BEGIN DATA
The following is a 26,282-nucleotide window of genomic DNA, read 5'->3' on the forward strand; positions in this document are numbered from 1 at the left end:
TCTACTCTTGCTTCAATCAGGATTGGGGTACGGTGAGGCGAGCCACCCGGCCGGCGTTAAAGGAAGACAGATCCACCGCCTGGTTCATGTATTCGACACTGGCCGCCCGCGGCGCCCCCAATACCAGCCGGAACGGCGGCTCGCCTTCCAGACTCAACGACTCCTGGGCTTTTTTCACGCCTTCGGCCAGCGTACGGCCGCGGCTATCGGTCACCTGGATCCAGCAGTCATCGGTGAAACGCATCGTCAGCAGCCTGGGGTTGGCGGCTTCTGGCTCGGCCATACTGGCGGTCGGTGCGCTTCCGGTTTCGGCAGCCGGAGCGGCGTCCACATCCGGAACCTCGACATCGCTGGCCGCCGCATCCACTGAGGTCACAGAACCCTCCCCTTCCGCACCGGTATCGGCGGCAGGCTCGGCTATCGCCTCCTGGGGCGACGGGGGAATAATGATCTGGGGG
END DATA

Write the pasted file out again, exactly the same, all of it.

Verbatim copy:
The following is a 26,282-nucleotide window of genomic DNA, read 5'->3' on the forward strand; positions in this document are numbered from 1 at the left end:
TCTACTCTTGCTTCAATCAGGATTGGGGTACGGTGAGGCGAGCCACCCGGCCGGCGTTAAAGGAAGACAGATCCACCGCCTGGTTCATGTATTCGACACTGGCCGCCCGCGGCGCCCCCAATACCAGCCGGAACGGCGGCTCGCCTTCCAGACTCAACGACTCCTGGGCTTTTTTCACGCCTTCGGCCAGCGTACGGCCGCGGCTATCGGTCACCTGGATCCAGCAGTCATCGGTGAAACGCATCGTCAGCAGCCTGGGGTTGGCGGCTTCTGGCTCGGCCATACTGGCGGTCGGTGCGCTTCCGGTTTCGGCAGCCGGAGCGGCGTCCACATCCGGAACCTCGACATCGCTGGCCGCCGCATCCACTGAGGTCACAGAACCCTCCCCTTCCGCACCGGTATCGGCGGCAGGCTCGGCTATCGCCTCCTGGGGCGACGGGGGAATAATGATCTGGGGG